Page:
The Project 1134B Berkut-b, NATO reporting name "Kara", were a class of large anti-submarine destroyers* built in the 1970s for the Soviet Navy. After the fall of the USSR the remaining ships transferred to the Russian Navy. These large, well-armed ships were the designated successors to the cramped Kresta II class and shared many characteristics. Though some Western sources call these ships cruisers, their lack of ASuW armament and small displacement relative to their Slava class, Kiev class and Kirov class contemporaries makes the destroyer designation more appropriate.

The astute may note that there was never a ship named Kara - this is because during the Cold War, NATO forces used two different systems to name Soviet ships. The first gave them a code name, chosen from Russian words starting with 'K'. The Kynda, Kashin, Kresta, Krivak and Kara classes, among others, were named according to this scheme. The second scheme named ships after the leading ship in the class. In a few cases (like the Kiev, Kirov and Kuznetsov classes), this resulted in a name that fit both schemes.

The Kara class is designed to address three missions. First, it is designed to act as the capital ship in a group tasked to hunt down and destroy NATO attack subs that threaten Russia's SSBN bastions. Second, it would assist the Kresta II class and Kashin class in providing task force air defense. Finally it is designed to provide anti-submarine escort to the high value units of a Soviet task force. The third mission is probably the least important, as the major units at the time of its design and construction, the Moskva, Kiev and Kirov classes, were powerful ASW combatants in their own right. Thus, they are fitted with powerful anti-sub and anti-air armaments. Anti-surface combat is given tertiary importance.

The Kara class's primary armament consists of two quad launchers for SS-N-14 Silex ASW missiles. Recently the Rastrub dual-purpose round is carried, but initially this weapon was useful against subs only. Its main air defense is provided by two twin-arm launchers for SA-N-3 Goblet SAMs, backed up by two twin-arm SA-N-4 Gecko launchers. Mounted midships, forward of the Gecko bins, are two AK-276 twin 76mm autocannon for air defense and emergency surface defense. Eight AK-630 Gatling guns provide terminal-range missile defense. Short-range ASW is provided by two quin-mount 533mm torpedo tubes, 2 RBU-6000 rocket launchers and 2 RBU-1000 short range rocket launchers. Finally, one Kamov Ka-27 helicopter provides stand-off ASW and sensor ability.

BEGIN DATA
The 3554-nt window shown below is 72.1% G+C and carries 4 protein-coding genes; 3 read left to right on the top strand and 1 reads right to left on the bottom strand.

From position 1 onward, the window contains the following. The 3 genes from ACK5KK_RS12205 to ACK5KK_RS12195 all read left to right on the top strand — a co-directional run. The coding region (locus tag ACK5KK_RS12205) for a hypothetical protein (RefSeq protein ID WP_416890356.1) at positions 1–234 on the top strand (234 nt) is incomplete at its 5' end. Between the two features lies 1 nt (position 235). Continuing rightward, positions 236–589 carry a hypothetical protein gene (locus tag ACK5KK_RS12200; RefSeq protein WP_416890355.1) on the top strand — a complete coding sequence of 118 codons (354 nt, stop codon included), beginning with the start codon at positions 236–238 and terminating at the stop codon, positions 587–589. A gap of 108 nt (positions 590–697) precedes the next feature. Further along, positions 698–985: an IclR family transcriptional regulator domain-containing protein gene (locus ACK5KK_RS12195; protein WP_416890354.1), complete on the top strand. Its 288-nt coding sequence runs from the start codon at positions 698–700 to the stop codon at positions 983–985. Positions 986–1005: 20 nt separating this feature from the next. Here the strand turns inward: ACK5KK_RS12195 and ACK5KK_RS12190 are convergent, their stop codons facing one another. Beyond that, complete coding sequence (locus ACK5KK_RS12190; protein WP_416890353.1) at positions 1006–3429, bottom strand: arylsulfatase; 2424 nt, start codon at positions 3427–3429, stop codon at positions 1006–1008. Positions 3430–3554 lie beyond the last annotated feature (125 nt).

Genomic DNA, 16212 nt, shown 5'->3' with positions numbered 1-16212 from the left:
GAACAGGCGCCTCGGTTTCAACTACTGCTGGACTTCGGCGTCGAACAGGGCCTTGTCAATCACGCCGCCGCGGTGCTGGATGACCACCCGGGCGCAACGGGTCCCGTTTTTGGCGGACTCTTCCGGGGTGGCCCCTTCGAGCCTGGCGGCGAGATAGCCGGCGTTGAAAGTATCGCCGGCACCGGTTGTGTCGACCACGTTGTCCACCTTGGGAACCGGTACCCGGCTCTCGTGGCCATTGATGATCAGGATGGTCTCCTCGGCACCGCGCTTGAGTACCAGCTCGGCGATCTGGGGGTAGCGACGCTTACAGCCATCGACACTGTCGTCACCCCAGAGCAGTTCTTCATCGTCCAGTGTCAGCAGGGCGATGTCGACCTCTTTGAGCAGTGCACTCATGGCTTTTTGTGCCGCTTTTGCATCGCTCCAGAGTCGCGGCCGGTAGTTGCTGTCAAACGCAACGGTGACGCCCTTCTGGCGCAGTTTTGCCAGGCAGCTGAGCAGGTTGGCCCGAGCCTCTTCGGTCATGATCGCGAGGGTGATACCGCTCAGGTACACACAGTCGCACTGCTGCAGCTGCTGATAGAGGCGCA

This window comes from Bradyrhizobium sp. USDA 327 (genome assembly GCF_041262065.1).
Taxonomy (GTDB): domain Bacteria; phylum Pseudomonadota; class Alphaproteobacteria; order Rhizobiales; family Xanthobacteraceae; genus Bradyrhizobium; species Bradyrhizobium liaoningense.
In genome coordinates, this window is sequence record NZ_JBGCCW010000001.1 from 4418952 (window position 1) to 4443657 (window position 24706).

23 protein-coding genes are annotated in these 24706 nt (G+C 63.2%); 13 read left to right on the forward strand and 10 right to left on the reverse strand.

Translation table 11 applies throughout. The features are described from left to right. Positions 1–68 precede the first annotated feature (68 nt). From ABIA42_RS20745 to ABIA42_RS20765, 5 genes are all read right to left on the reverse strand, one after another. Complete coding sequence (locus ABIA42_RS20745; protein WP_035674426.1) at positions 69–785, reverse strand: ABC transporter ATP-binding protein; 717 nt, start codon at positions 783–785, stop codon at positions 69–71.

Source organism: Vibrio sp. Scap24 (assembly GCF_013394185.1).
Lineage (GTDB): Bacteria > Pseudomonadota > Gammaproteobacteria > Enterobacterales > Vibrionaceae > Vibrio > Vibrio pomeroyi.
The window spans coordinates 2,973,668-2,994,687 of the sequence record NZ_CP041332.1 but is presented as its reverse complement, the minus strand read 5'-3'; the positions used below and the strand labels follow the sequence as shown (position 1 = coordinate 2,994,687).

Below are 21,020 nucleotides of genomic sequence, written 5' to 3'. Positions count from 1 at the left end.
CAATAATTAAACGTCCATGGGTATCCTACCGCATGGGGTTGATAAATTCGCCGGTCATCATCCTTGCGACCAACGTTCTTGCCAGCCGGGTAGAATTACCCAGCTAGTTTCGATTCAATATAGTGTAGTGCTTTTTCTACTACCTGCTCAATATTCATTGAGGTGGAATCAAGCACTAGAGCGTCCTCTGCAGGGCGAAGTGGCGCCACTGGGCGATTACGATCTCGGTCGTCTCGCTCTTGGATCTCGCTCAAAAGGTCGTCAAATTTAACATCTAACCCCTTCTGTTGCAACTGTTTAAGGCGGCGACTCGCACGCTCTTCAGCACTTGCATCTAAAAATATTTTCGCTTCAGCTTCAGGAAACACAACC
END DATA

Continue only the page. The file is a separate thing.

Propulsion is based on gas turbine engines, a major departure from the pressure-fired steam systems of the Kresta II (which, interestingly, were duplicated on the more recent Sovremenny). It has two shafts with controllable pitch propellers, allowing quick speed changes. The four turbines provide about 100000 shaft horsepower, allowing a maximum speed of around 34 knots. The hull is the typical long, narrow form expected of a destroyer, displacing around 8500 tons.

Seven vessels of this class were built. Of them, only the RFS Kerch remains in service as of 2006, having been largely eclipsed by the newer Udaloy class destroyer. The Ochakov remains nominally on the active list, but has not been to sea in many years, its repair budget diverted to maintain Kerch. One of these seven, Azov, was fitted with the SA-N-6 Grumble VLS in lieu of its SA-N-3 systems, making it more capable in both the anti-air and anti-ship roles. Peculiarly, Azov was decommissioned shortly after the fall of the USSR, while the older and less capably equipped Kerch was maintained.


General characteristics, Kara class ASW destroyer (Project 1134B Berkut B)

  • Hull designator: DDG - missile destroyer (US/NATO). BPK - Large antisubmarine ship (болшой противолодочный корабль. Russia/USSR)
  • Number: 1 in service, 1 in reserve, 5 scrapped
  • Displacement: 8565 tons
  • Length: 173 m (567 ft)
  • Beam: 18.5 m (60.7 ft)
  • Draft: 5.3 m (17.3 ft)
  • Propulsion: 4 gas turbines, COGAG configuration, 2 shafts, 100000 shp
  • Speed: 34 knots
  • Range: 6500 nmi at 18 knots
  • ASW missiles: 8x (2 quad, 8 rounds) SS-N-14 Silex.
  • Anti-air missiles: 2x (88 rounds) SA-N-3 Goblet. 2x (44 rounds) SA-N-4 Gecko. 8x (8-round VLS, 64 rounds total) SA-N-6 Grumble in Azov in lieu of Goblet.
  • Torpedoes: 10x (2 quin) 533mm torpedo tubes. Type 53 nuclear or conventional torpedoes, ASW or ASuW.
  • ASW rocket launchers: 2x RBU-6000, 2x RBU-1000.
  • Guns: 2x twin 76mm AK-276 air defense guns. 8x AK-630 30mm Gatling.
  • Aircraft: 1x Ka-27 Helix.
  • Crew: 380


* - because the Kara class' immediate predecessors, the Kresta class, were sometimes referred to as cruisers, the Karas occasionally receive that designation as well. However, she was very much more a DD than a CG in displacement, armament and mission. Further, the Russian 'Large Antisubmarine Ship' designation is uniformly translated as destroyer or frigate in the West.

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